also, I wonder why Nigerians have a warped idea of success. We worship materialism as a whole, and it’s so strange. Children of Asian billionaires dont mind wearing their Gucci shirt with Primark trousers, but a naija Instagram runs/yahoo/packaging boy or girl would much rather be caught dead. It’s either tied to weird things like travelling abroad (if Nigeria wasn’t the way it is travelling would be no biggie eg with credit cards, decent salaries, insurance etc) or getting married (eg the notion that being a runs girl pays because some of them get married)

  12. Ethio

    September 30, 2016 at 7:50 pm

    as for the tv station looking for “phoneyrians”, i suspect silverbird

    • LemmeRant

      October 1, 2016 at 10:24 am

      I seriously believe if you have a native accent in Silverbird, you’ll never get the job.

  13. Ovasabi

    September 30, 2016 at 8:15 pm

    On faking it: it can work for you. I have a friend who faked her way into a relationship with a rich kid. Today they’re happily married. She wasn’t from a rich home but the packaging was nothing like I have ever seen. She would wear fake bandage and lie she had accident just to get money. I also know someone who met her man because she had the latest phone then. That was when blackberry phones just got into the market.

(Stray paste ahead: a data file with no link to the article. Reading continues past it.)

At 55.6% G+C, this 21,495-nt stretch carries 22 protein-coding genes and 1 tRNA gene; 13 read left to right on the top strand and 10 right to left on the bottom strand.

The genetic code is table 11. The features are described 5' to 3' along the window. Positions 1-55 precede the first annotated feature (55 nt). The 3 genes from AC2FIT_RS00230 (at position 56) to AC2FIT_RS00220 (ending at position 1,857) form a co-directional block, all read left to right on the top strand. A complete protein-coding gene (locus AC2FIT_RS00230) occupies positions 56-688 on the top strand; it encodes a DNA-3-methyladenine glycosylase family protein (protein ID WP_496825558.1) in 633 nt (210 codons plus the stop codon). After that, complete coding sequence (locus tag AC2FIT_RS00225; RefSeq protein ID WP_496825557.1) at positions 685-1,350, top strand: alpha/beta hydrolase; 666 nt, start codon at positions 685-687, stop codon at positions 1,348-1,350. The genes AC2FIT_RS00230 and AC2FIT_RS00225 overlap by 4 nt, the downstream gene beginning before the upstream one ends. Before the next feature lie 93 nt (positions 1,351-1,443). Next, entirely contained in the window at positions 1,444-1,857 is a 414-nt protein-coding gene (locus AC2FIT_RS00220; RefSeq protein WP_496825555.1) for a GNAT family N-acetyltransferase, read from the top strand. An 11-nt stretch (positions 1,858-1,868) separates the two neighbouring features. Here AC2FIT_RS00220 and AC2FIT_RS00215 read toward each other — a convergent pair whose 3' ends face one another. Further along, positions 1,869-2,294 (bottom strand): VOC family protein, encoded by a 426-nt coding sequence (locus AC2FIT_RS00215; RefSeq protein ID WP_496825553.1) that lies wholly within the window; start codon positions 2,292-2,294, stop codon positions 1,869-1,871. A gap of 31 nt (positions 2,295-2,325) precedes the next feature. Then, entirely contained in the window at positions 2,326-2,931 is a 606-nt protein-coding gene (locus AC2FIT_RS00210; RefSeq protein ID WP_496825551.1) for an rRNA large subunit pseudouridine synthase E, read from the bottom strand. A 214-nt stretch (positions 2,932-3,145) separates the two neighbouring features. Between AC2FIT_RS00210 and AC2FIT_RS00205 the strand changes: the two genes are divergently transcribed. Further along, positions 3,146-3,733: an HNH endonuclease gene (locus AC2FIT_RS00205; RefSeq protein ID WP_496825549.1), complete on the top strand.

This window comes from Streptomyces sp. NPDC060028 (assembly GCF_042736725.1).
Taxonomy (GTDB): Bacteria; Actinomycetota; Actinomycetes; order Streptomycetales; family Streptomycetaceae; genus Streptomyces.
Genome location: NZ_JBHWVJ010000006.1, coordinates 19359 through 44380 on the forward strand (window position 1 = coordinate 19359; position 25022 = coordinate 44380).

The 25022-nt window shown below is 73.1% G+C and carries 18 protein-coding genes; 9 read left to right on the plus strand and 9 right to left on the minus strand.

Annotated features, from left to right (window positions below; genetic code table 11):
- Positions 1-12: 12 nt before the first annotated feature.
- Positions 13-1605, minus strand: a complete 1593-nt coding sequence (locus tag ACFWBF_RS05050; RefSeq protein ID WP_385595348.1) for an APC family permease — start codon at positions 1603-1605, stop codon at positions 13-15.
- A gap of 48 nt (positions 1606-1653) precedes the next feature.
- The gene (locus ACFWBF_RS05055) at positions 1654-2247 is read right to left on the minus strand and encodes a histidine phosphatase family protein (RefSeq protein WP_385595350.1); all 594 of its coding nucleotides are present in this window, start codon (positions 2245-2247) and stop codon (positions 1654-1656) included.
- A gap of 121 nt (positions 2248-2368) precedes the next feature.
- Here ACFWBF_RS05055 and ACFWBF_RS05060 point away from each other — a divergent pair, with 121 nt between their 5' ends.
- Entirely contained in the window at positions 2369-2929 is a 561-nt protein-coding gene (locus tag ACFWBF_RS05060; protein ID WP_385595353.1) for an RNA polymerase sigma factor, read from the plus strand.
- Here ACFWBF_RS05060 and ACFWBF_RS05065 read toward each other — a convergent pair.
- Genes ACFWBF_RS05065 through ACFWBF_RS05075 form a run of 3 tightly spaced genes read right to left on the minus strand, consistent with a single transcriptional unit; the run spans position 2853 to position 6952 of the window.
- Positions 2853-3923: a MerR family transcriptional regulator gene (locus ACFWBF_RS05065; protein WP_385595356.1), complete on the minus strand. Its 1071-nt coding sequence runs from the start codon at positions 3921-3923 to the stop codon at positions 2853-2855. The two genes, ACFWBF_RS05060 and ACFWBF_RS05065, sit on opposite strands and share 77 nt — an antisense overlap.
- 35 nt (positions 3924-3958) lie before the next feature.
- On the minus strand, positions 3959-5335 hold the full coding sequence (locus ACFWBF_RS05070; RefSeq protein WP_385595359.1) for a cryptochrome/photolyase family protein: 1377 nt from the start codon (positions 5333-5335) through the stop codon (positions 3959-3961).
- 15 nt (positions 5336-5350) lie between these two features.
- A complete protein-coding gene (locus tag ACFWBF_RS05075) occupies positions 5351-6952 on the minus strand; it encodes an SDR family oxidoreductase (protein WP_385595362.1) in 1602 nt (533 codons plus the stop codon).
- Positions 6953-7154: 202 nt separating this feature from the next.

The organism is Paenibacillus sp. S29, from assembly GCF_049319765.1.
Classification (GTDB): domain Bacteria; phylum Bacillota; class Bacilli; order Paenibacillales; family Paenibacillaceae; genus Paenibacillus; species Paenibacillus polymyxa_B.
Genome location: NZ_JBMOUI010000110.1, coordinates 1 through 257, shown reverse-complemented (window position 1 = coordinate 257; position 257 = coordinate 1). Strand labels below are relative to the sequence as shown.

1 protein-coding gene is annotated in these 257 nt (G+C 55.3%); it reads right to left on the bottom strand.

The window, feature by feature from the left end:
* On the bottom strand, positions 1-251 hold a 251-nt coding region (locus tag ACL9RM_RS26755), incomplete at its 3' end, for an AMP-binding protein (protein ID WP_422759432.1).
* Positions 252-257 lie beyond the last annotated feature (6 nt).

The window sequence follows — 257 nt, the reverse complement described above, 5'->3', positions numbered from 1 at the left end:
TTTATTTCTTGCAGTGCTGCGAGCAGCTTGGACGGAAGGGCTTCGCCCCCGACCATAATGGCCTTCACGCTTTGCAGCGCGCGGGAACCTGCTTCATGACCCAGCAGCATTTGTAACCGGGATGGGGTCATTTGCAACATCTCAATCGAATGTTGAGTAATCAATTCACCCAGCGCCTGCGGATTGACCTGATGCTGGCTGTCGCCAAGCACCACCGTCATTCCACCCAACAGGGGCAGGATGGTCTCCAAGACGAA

I can’t fake the British accent. They keep saying “pardon?” When I force it. Instead I make sure I pronounce my words well and when I do this, they ask me where I am from/what lovely accent is that and that they like my accent.

    • lawanson

      September 30, 2016 at 11:49 pm